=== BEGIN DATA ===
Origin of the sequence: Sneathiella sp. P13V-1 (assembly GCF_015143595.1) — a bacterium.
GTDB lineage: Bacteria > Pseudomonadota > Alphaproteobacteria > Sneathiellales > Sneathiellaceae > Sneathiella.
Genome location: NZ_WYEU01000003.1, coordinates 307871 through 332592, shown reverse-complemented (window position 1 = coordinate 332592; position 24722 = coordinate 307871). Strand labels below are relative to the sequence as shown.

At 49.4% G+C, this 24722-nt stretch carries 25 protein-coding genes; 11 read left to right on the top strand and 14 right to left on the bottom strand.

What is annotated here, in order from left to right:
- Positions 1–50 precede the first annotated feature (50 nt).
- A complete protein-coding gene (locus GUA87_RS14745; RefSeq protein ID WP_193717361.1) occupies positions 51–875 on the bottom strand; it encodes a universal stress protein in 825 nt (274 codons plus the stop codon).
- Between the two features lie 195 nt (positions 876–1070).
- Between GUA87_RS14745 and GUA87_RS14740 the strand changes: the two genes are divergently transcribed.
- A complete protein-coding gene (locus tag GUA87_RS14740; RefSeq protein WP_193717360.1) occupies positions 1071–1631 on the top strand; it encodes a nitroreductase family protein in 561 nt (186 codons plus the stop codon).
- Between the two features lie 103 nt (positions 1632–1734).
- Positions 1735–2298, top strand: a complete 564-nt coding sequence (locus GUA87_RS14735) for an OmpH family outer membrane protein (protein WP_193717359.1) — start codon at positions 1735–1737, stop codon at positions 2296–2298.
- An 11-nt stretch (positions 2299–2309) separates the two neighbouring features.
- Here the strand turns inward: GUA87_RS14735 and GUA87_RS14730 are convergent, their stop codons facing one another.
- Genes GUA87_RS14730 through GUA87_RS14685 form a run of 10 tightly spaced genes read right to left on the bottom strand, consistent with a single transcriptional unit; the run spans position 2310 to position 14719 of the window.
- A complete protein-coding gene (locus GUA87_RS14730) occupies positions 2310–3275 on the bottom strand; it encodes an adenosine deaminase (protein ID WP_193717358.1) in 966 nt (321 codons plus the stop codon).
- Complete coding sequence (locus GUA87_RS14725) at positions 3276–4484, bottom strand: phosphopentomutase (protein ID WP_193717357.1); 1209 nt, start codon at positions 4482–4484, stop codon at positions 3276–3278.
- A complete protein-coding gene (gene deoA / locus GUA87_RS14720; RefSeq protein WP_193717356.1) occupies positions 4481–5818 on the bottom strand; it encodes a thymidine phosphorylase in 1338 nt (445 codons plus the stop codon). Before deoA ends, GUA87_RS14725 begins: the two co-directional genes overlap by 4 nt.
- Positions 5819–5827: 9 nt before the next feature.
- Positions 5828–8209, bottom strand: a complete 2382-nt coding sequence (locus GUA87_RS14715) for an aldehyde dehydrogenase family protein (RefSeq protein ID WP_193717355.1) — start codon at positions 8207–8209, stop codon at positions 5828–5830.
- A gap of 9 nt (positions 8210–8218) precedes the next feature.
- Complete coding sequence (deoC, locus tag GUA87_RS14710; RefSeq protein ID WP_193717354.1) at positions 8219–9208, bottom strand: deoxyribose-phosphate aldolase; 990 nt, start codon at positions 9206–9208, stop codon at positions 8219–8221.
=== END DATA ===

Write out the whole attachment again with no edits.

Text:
Origin of the sequence: Sneathiella sp. P13V-1 (assembly GCF_015143595.1) — a bacterium.
GTDB lineage: Bacteria > Pseudomonadota > Alphaproteobacteria > Sneathiellales > Sneathiellaceae > Sneathiella.
Genome location: NZ_WYEU01000003.1, coordinates 307871 through 332592, shown reverse-complemented (window position 1 = coordinate 332592; position 24722 = coordinate 307871). Strand labels below are relative to the sequence as shown.

At 49.4% G+C, this 24722-nt stretch carries 25 protein-coding genes; 11 read left to right on the top strand and 14 right to left on the bottom strand.

What is annotated here, in order from left to right:
- Positions 1–50 precede the first annotated feature (50 nt).
- A complete protein-coding gene (locus GUA87_RS14745; RefSeq protein ID WP_193717361.1) occupies positions 51–875 on the bottom strand; it encodes a universal stress protein in 825 nt (274 codons plus the stop codon).
- Between the two features lie 195 nt (positions 876–1070).
- Between GUA87_RS14745 and GUA87_RS14740 the strand changes: the two genes are divergently transcribed.
- A complete protein-coding gene (locus tag GUA87_RS14740; RefSeq protein WP_193717360.1) occupies positions 1071–1631 on the top strand; it encodes a nitroreductase family protein in 561 nt (186 codons plus the stop codon).
- Between the two features lie 103 nt (positions 1632–1734).
- Positions 1735–2298, top strand: a complete 564-nt coding sequence (locus GUA87_RS14735) for an OmpH family outer membrane protein (protein WP_193717359.1) — start codon at positions 1735–1737, stop codon at positions 2296–2298.
- An 11-nt stretch (positions 2299–2309) separates the two neighbouring features.
- Here the strand turns inward: GUA87_RS14735 and GUA87_RS14730 are convergent, their stop codons facing one another.
- Genes GUA87_RS14730 through GUA87_RS14685 form a run of 10 tightly spaced genes read right to left on the bottom strand, consistent with a single transcriptional unit; the run spans position 2310 to position 14719 of the window.
- A complete protein-coding gene (locus GUA87_RS14730) occupies positions 2310–3275 on the bottom strand; it encodes an adenosine deaminase (protein ID WP_193717358.1) in 966 nt (321 codons plus the stop codon).
- Complete coding sequence (locus GUA87_RS14725) at positions 3276–4484, bottom strand: phosphopentomutase (protein ID WP_193717357.1); 1209 nt, start codon at positions 4482–4484, stop codon at positions 3276–3278.
- A complete protein-coding gene (gene deoA / locus GUA87_RS14720; RefSeq protein WP_193717356.1) occupies positions 4481–5818 on the bottom strand; it encodes a thymidine phosphorylase in 1338 nt (445 codons plus the stop codon). Before deoA ends, GUA87_RS14725 begins: the two co-directional genes overlap by 4 nt.
- Positions 5819–5827: 9 nt before the next feature.
- Positions 5828–8209, bottom strand: a complete 2382-nt coding sequence (locus GUA87_RS14715) for an aldehyde dehydrogenase family protein (RefSeq protein ID WP_193717355.1) — start codon at positions 8207–8209, stop codon at positions 5828–5830.
- A gap of 9 nt (positions 8210–8218) precedes the next feature.
- Complete coding sequence (deoC, locus tag GUA87_RS14710; RefSeq protein ID WP_193717354.1) at positions 8219–9208, bottom strand: deoxyribose-phosphate aldolase; 990 nt, start codon at positions 9206–9208, stop codon at positions 8219–8221.